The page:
Clip-on instrument tuners work by sensing the vibrations of a musical instrument and determine the pitch of the individual strings. They are manufactured in massive quantities and are incredibly inexpensive and readily available. A small inexpensive tuner like this can be useful when playing or calibrating an analog synthesizer. Here’s an easy way to convert a clip-on tuner into a plug-in tuner for use with electronic instruments.
From an electrical standpoint the conversion is very simple. The conversion can be nothing more than removing the piezo disk and adding some wire and a plug. However, It’s a good idea to add some resistance in series with the input if you plan on using the tuner on instruments that operate at greater than line-level voltages like modular synthesizers. This resistance will mimic the output impedance of the piezo disk and limit the current that can flow into the tuner. A series resistor of 200k to 1Meg should work fine, I’m using 649K.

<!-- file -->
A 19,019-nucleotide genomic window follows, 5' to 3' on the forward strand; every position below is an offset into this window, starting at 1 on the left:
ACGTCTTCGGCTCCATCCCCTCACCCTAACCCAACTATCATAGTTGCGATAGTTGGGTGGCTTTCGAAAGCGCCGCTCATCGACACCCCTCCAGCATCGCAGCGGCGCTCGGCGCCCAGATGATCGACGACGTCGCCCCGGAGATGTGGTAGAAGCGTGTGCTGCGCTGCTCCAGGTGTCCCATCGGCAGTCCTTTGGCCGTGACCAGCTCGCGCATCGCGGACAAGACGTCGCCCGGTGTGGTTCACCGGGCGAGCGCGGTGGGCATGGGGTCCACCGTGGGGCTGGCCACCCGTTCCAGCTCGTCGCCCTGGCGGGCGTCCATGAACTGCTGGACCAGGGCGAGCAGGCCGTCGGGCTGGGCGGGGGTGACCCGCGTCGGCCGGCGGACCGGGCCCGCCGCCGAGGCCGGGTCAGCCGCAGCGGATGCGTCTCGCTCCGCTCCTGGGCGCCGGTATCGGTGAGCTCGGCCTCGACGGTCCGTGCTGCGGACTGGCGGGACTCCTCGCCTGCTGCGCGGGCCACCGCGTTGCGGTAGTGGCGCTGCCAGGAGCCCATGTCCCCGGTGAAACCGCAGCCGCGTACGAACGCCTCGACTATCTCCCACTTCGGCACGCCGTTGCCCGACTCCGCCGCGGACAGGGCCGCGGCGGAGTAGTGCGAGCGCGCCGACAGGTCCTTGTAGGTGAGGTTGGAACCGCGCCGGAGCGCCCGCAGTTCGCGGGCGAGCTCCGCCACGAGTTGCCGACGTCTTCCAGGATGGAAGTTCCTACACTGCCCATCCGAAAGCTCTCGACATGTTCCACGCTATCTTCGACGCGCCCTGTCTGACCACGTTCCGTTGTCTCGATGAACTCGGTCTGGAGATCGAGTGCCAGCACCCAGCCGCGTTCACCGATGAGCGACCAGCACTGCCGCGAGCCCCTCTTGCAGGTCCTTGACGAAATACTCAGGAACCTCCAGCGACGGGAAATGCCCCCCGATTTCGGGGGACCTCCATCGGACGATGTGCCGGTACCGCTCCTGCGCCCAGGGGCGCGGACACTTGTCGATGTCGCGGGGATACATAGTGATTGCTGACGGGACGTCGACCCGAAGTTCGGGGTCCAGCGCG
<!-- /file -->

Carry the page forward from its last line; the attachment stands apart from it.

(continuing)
The mechanical part of the conversion is more challenging since we are looking for a connection that is rigid yet adjustable and is light weight so it doesn’t put too much stress on the jack. In the past I have used the metal flex hose from a USB LED lamp and it worked well but it’s not readily available on its own and some parts of the assembly are tricky. For this conversion I’m using 1/4” Loc-Line tubing.
Loc-Line tubing is typically used for delivering coolant to machine tools and for other industrial applications but is also useful for DIY projects. It’s rigid yet adjustable and is easy to assemble and take apart. There are low cost Loc-Line clones but in my experience the genuine Loc-Line brand is worth the extra expense. If you plan on using Loc-Line on more than one or two small projects, I suggest you get the hose assembly tool Mfr #: 78001.
If you are interested in trying this conversion for yourself I have put together a kit with the conversion parts. The kit includes the necessary parts except for the tuner, solder and glue.